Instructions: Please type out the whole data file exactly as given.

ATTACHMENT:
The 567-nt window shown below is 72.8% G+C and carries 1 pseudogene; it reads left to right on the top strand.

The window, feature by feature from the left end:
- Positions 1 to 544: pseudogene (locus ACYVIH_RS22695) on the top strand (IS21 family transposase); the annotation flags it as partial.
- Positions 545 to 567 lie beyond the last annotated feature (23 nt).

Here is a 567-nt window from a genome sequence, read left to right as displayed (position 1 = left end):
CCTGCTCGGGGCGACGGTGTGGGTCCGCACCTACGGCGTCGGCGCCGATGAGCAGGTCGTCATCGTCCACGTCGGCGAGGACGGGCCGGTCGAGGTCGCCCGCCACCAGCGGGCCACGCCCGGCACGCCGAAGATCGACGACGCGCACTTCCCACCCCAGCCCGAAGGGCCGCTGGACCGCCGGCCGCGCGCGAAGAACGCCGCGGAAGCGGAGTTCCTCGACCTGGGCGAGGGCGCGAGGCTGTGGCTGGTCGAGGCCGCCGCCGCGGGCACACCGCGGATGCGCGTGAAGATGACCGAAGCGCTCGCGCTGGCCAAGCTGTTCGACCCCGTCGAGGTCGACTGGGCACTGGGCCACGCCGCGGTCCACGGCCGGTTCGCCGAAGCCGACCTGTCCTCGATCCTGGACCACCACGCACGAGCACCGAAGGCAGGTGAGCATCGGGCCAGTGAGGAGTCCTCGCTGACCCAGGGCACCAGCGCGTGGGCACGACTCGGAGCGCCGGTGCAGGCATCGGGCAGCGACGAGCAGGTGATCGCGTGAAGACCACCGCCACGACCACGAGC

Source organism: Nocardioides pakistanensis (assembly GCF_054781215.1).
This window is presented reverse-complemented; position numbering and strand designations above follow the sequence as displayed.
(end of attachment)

The 567-nt window shown below is 72.8% G+C and carries 1 pseudogene; it reads left to right on the top strand.

The window, feature by feature from the left end:
- Positions 1 to 544: pseudogene (locus ACYVIH_RS22695) on the top strand (IS21 family transposase); the annotation flags it as partial.
- Positions 545 to 567 lie beyond the last annotated feature (23 nt).

Here is a 567-nt window from a genome sequence, read left to right as displayed (position 1 = left end):
CCTGCTCGGGGCGACGGTGTGGGTCCGCACCTACGGCGTCGGCGCCGATGAGCAGGTCGTCATCGTCCACGTCGGCGAGGACGGGCCGGTCGAGGTCGCCCGCCACCAGCGGGCCACGCCCGGCACGCCGAAGATCGACGACGCGCACTTCCCACCCCAGCCCGAAGGGCCGCTGGACCGCCGGCCGCGCGCGAAGAACGCCGCGGAAGCGGAGTTCCTCGACCTGGGCGAGGGCGCGAGGCTGTGGCTGGTCGAGGCCGCCGCCGCGGGCACACCGCGGATGCGCGTGAAGATGACCGAAGCGCTCGCGCTGGCCAAGCTGTTCGACCCCGTCGAGGTCGACTGGGCACTGGGCCACGCCGCGGTCCACGGCCGGTTCGCCGAAGCCGACCTGTCCTCGATCCTGGACCACCACGCACGAGCACCGAAGGCAGGTGAGCATCGGGCCAGTGAGGAGTCCTCGCTGACCCAGGGCACCAGCGCGTGGGCACGACTCGGAGCGCCGGTGCAGGCATCGGGCAGCGACGAGCAGGTGATCGCGTGAAGACCACCGCCACGACCACGAGC

Source organism: Nocardioides pakistanensis (assembly GCF_054781215.1).
This window is presented reverse-complemented; position numbering and strand designations above follow the sequence as displayed.